Can a top salesperson create a personal brand so strong that it's actually a threat to their employer?
Salespeople in particular are just waking up to the power of using their LinkedIn profile effectively - as well as their connections strategy, engagement in groups, and blogging on LinkedIn - to both attract and engage with prospects and customers.
Numerous pieces of research point to the fact that B2B buyers typically get at least 60% of the way through their buying journeys before engaging with a salesperson. That is of course unless during their web-based research when they are “Googling” the symptoms of their problem, they accidentally land on a salesperson’s LinkedIn profile!
As Google is giving LinkedIn profiles weighting in their search rankings, salespeople’s profiles are appearing regularly as customers research their problems online. (The example shown below the FIRST PAGE of the sample search results.)
The profiles of enlightened salespeople that used to be full of “I regularly make 120% of target” statements are now full of keywords and content relating to the types of business symptoms/problems they and their companies solve.
This, and regular refreshing of their profiles, can attract very high Google/Bing rankings about which you would think employers are rejoicing. Surely now we have “multiple company websites” that are attracting prospects as they embark along their buyer journey?
Unfortunately, nothing could be further from the truth and many employers are running scared.
Top 4 concerns and antidotes
Below we list the top 4 concerns we have encountered from “nervous” employers – and we offer our commentary as to the “antidote” for each concern.
If my salesperson connects with all my customers - and then she goes and works for my competitor - the customers will be alerted instantly and they'll all follow her.
It’s great that your salespeople are building strong personal brands, and that customers want to connect with them - but the value the customers see in dealing with your organisation shouldn't just be “relationship building" with the salesperson.
Firstly - this is a flawed sales strategy. Corporate Executive Board research indicates the "Relationship Builder" is the POOREST performing sales profile. If you really think the relationship formed with the salesperson is why the customer is buying - YOU NEED A NEW SALES METHODOLOGY!
Secondly - if your customers are really going to follow the salesperson to their new employer – what does that say about the value your ORGANISATION is offering the customer via the salesperson? Make sure all your salespeople are mouthpieces for genuinely disruptive insights that are developed PROPRIETARY to your organisation - and that you have a truly DIFFERENTIATED offering so that your organisation is the ONLY place that customers can get the value they want.
My competitors will know who we’re talking to if my salespeople connect with our prospects on LinkedIn.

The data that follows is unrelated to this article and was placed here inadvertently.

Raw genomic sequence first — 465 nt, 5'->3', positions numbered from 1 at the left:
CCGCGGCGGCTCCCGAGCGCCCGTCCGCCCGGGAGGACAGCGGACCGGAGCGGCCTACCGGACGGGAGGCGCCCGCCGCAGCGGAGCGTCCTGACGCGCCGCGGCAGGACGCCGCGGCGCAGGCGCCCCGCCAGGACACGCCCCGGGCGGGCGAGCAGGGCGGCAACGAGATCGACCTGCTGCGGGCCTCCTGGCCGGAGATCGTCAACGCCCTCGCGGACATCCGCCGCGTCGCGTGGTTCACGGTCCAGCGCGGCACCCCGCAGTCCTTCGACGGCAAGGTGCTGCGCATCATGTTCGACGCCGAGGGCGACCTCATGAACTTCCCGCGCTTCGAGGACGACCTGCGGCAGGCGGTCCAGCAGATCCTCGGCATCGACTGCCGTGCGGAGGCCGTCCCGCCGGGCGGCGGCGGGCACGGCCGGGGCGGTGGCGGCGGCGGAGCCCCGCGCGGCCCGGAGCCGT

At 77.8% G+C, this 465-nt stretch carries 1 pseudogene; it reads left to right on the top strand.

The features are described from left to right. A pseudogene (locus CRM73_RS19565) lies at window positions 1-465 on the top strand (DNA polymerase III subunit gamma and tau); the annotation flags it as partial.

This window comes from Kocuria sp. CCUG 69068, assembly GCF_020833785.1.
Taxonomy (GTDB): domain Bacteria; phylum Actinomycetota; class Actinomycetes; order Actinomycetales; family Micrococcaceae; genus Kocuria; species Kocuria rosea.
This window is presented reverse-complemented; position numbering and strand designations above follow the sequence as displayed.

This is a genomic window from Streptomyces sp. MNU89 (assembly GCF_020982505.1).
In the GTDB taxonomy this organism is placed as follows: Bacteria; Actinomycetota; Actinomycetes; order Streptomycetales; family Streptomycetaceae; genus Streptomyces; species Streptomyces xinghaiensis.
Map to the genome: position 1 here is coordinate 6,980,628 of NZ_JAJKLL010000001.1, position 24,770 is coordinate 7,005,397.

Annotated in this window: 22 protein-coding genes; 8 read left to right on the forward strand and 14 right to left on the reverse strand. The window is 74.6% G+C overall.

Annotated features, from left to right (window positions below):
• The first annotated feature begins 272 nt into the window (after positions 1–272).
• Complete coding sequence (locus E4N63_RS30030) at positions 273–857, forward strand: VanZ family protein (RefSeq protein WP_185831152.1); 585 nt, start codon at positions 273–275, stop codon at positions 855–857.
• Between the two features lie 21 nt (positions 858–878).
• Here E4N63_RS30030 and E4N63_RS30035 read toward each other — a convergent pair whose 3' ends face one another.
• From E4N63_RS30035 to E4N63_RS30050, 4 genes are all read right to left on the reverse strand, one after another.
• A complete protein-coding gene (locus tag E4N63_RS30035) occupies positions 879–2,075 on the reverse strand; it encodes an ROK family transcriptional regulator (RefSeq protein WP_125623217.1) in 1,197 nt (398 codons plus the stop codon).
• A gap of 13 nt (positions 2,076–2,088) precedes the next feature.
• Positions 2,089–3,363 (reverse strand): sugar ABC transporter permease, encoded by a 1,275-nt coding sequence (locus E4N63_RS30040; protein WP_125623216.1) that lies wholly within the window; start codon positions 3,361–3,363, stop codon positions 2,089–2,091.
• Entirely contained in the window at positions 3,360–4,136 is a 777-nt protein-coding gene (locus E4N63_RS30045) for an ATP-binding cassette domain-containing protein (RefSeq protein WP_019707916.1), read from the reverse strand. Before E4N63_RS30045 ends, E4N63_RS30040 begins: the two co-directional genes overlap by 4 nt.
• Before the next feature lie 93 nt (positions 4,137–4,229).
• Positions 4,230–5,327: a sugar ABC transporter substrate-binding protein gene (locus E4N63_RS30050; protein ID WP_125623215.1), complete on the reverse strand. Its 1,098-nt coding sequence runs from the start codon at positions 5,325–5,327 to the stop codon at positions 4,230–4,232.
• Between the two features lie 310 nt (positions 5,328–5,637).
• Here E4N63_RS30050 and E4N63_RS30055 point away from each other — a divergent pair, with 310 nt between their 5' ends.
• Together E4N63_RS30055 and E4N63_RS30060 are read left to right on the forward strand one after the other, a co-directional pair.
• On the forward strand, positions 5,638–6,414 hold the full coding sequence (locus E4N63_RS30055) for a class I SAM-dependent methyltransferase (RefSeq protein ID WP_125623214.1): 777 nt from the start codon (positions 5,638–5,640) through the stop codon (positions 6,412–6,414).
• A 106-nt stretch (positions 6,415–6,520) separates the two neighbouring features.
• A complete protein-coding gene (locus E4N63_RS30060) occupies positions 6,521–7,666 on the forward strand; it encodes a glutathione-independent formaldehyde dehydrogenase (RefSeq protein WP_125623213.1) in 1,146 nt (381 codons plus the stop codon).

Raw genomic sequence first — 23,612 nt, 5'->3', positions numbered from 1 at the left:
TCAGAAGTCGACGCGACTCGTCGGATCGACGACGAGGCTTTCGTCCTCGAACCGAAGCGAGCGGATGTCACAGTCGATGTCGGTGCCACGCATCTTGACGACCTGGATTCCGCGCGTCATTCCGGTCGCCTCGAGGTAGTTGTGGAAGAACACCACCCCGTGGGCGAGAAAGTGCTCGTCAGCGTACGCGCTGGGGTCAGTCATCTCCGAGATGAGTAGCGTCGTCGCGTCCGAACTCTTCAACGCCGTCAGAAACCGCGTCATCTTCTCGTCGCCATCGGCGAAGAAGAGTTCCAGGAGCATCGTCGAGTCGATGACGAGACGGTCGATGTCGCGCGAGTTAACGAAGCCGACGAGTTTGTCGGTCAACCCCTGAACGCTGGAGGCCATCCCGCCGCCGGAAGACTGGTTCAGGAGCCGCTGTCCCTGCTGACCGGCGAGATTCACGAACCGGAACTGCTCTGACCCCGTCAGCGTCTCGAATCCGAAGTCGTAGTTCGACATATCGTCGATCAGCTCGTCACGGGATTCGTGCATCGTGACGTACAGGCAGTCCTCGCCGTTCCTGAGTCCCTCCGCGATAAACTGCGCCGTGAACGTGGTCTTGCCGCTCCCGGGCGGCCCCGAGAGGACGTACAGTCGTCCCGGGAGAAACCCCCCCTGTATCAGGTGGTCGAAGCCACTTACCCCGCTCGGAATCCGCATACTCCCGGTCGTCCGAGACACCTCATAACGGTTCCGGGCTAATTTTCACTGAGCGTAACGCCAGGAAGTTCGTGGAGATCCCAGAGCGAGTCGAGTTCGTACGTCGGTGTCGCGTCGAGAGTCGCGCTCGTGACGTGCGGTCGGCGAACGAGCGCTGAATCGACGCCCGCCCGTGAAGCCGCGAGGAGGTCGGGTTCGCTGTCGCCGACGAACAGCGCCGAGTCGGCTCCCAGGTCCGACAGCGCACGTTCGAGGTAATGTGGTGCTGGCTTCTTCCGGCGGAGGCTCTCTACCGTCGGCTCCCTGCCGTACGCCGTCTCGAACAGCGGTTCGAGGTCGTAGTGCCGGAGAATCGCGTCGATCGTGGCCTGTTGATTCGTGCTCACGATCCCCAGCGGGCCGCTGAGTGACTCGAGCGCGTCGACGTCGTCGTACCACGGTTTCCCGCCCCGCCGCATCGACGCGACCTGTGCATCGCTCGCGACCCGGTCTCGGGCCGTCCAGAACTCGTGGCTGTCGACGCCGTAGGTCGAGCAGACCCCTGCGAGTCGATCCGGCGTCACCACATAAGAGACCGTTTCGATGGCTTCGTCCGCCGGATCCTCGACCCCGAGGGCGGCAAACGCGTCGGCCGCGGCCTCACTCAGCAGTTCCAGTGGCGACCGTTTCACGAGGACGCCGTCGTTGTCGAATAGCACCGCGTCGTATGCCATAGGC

In our “internet everywhere” world and with the propensity to post everything on social networks, it’s safe to assume that everyone knows everything: what prices you quote at, who your customers are, which prospects your salespeople are talking with etc.
THIS TRANSPARENCY IS DARWINIAN - IT FORCES YOU TO BECOME STRONGER! SECRECY IS NO LONGER A COMPETITIVE ADVANTAGE!
Who cares if you competitors target your prospects!
Again, if you develop a strong value proposition and adopt a "disruptive selling" approach by offering prospects unique customer insights – they’re going to stick with you anyway because of your superior value to their organisation.
Your organisation gives them insights they can't get anywhere else.
And your differentiated value offerings mean that you have what they want - and you're the only place they can get it!
What if my salesperson “says the wrong thing” online?
Many organisations, particularly publicly listed ones, tie themselves in knots in case an active LinkedIn member “says the wrong thing” online, which gets repeated over and over again. Yes - PR disasters can happen online due to an employee's comments - but it’s no reason to not “do” social media – the pros certainly outweigh the cons.
You need to educate your staff, have a social media policy in place, and have a crisis management plan pre-prepared - as part of a broader communications strategy - so you can limit the risk and enjoy the considerable upside of having your bright employees engaging with customers online.
A prominent LinkedIn profile will surely attract recruiters, who will endeavour to poach my sales staff.
Recruiters are getting canny – they can now largely see through the “sales journeymen” and are less attracted to statements around “personal sales brilliance”. More of them understand that the best salespeople are using their LinkedIn profile to attract customers.
You need to consider - what is it that you are actively doing to retain your star employees even though everyone else wants to get them?
Sales coaching is a great example here. As per guidance from the Corporate Executive Board - don’t just coach your “mid-tier performers”: sales managers also need to coach their stars so they know they’re loved - you have to coach them to keep them!
As much as you need to market to customers, you need to ensure you’re “marketing to your sales stars" to ensure they recognise the value in staying with your organisation.
Having a strong organisational value proposition is imperative in respect of customers AND sales stars.
So - what are your thoughts? Are there other areas where you've seen employers become concerned because of a sales person's online brand power? Do you think there are situations where an employer is justified in asking a sales person to modify their online persona and/or engagement? Let us know and comment below.
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